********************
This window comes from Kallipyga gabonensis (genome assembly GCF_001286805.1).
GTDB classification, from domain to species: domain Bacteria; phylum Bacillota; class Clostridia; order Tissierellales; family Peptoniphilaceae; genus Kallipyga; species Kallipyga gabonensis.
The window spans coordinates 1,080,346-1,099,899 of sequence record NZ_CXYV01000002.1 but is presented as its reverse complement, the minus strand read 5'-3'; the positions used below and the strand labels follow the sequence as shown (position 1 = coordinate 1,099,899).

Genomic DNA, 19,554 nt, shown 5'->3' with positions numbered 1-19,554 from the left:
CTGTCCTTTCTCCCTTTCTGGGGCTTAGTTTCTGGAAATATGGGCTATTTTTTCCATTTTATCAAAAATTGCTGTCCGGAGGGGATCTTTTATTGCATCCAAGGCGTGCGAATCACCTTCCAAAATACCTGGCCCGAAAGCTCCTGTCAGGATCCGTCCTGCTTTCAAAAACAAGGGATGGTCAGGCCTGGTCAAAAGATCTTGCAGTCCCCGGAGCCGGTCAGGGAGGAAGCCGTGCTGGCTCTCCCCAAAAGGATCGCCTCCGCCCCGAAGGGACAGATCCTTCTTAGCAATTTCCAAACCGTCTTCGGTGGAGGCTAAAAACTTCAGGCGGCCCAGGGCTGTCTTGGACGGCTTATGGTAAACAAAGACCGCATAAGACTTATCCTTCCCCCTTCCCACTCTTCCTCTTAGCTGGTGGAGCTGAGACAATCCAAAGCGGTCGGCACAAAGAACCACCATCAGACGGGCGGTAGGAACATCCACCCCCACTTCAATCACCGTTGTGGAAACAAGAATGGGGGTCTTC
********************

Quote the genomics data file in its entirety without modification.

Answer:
This window comes from Kallipyga gabonensis (genome assembly GCF_001286805.1).
GTDB classification, from domain to species: domain Bacteria; phylum Bacillota; class Clostridia; order Tissierellales; family Peptoniphilaceae; genus Kallipyga; species Kallipyga gabonensis.
The window spans coordinates 1,080,346-1,099,899 of sequence record NZ_CXYV01000002.1 but is presented as its reverse complement, the minus strand read 5'-3'; the positions used below and the strand labels follow the sequence as shown (position 1 = coordinate 1,099,899).

Genomic DNA, 19,554 nt, shown 5'->3' with positions numbered 1-19,554 from the left:
CTGTCCTTTCTCCCTTTCTGGGGCTTAGTTTCTGGAAATATGGGCTATTTTTTCCATTTTATCAAAAATTGCTGTCCGGAGGGGATCTTTTATTGCATCCAAGGCGTGCGAATCACCTTCCAAAATACCTGGCCCGAAAGCTCCTGTCAGGATCCGTCCTGCTTTCAAAAACAAGGGATGGTCAGGCCTGGTCAAAAGATCTTGCAGTCCCCGGAGCCGGTCAGGGAGGAAGCCGTGCTGGCTCTCCCCAAAAGGATCGCCTCCGCCCCGAAGGGACAGATCCTTCTTAGCAATTTCCAAACCGTCTTCGGTGGAGGCTAAAAACTTCAGGCGGCCCAGGGCTGTCTTGGACGGCTTATGGTAAACAAAGACCGCATAAGACTTATCCTTCCCCCTTCCCACTCTTCCTCTTAGCTGGTGGAGCTGAGACAATCCAAAGCGGTCGGCACAAAGAACCACCATCAGACGGGCGGTAGGAACATCCACCCCCACTTCAATCACCGTTGTGGAAACAAGAATGGGGGTCTTC